The Ten item personality inventory (TIPI) is an inventory drawn up by two American psychologists at the University of Texas and consists of a list of 10 items of personality traits that may describe the subject. From the questionnaire we get what are the 5 factors in the Big Five: Extroversion, Agreeableness, Conscientiousness, Emotional stability and openness to experiences [14].

The instrument is derived from a readjustment of other inventories:

  • Revised NEO Personality Inventory (NEO-PI-R) of Costa and McCrae that consists of 240 items [11].
  • Big Five Inventory (BFI) of Benet-Martinez & john, that consists of 44 items [12].
  • Goldberg's instrument (TDA) that includes 100 descriptive traits [13].

In this study we have adapted the items of the TIPI scale in Italian. In Italian version we administered only positive items for each factors.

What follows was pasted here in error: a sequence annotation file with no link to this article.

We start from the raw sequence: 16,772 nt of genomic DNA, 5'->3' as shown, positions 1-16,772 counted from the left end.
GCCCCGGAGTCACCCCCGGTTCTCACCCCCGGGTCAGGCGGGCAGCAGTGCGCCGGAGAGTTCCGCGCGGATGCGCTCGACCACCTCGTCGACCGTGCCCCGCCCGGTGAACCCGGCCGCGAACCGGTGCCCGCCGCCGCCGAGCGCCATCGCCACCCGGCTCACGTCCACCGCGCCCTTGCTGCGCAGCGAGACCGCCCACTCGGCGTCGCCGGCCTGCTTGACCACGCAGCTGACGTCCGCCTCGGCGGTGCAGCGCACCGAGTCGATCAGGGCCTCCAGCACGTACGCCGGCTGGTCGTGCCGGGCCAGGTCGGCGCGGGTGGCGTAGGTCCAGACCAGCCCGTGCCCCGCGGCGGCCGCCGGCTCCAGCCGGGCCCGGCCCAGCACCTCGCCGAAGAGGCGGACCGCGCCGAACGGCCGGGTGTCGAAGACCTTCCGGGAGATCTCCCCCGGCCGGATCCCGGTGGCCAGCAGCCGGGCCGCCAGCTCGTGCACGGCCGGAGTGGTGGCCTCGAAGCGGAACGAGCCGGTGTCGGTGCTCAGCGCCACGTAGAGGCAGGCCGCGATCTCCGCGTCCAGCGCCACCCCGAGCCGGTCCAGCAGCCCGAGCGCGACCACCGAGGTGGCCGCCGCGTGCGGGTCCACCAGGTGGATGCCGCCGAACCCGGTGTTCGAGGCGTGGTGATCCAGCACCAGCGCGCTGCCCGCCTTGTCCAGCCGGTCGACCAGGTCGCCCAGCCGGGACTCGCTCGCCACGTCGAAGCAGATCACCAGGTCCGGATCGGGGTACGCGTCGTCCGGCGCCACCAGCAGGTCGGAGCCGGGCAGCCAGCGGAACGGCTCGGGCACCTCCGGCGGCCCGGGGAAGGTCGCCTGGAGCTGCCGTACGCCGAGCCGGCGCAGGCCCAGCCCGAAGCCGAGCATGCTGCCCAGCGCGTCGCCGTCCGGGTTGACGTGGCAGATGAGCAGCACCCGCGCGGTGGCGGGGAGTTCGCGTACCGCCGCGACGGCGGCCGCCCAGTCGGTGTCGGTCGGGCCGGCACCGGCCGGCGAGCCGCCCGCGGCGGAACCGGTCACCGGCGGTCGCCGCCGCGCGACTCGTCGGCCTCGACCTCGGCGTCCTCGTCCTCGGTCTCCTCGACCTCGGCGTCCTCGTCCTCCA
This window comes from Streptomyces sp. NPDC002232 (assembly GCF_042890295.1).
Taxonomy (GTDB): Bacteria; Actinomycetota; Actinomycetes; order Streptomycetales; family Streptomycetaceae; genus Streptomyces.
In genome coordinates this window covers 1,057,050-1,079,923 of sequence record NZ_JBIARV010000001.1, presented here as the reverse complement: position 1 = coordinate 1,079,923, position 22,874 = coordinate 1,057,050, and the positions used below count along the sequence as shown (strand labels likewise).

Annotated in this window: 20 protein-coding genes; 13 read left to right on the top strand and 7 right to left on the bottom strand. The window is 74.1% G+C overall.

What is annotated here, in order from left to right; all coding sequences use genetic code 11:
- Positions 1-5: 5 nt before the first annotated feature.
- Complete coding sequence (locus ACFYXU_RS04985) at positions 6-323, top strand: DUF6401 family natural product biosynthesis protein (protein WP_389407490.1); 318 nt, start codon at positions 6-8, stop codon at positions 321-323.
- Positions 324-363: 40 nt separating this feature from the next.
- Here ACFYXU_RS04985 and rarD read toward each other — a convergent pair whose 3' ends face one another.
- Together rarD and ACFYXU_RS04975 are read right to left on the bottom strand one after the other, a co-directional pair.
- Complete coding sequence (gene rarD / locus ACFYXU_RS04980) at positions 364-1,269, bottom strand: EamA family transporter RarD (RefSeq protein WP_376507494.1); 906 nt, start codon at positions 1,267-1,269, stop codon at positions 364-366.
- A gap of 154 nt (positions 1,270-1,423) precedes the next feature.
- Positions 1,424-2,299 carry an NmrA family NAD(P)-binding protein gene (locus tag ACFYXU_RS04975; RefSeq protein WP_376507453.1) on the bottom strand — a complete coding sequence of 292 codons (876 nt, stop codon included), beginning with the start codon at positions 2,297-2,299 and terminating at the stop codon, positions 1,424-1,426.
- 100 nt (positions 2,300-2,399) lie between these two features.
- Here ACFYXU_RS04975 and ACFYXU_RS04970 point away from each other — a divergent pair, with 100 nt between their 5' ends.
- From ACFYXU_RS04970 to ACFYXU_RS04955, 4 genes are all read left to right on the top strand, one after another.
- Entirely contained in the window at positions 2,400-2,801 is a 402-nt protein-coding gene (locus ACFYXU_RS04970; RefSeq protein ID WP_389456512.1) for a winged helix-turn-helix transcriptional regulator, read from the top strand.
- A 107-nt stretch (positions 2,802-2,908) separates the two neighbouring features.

It was asked to participants to indicate the degree of agreement for each of the features presented by a 7-point Likert scale (1=strongly disagree; 2=moderately disagree; 3=poorly disagree; 4=neither agree or disagree; 5=quite agree; 6=moderately agree; 7= strongly agree).

2.6 Statistical analysis

The examination of the statistical significance of results was carried out using the SPSS 22 software (Statistical Package for Social Science).

The reliability of instruments were calculated using Cronbach's alpha.

2.7 Participants

The sample was composed of 200 students (116 boys and 84 girls), aged between 14 and 19 years (X=16,12;DS=1,556) re-cruited from two Public High Schools in Catania.

Participants were selected after the informed consent granted by the head teacher.

3. Results and Discussion

3.1 Purpose of use of the Smartphone

The majority of the sample said they use the phone for more than one purpose. In particular, 59.5% of students said they use the Smartphone for social networks, 38.5% for games, 68.5% for internet, 59% for calls, 73% for posts, 42% for the pictures, the 2.5% to read books in pdf, 7% for whatsapp, to homologate 0.5% and 6% for applications.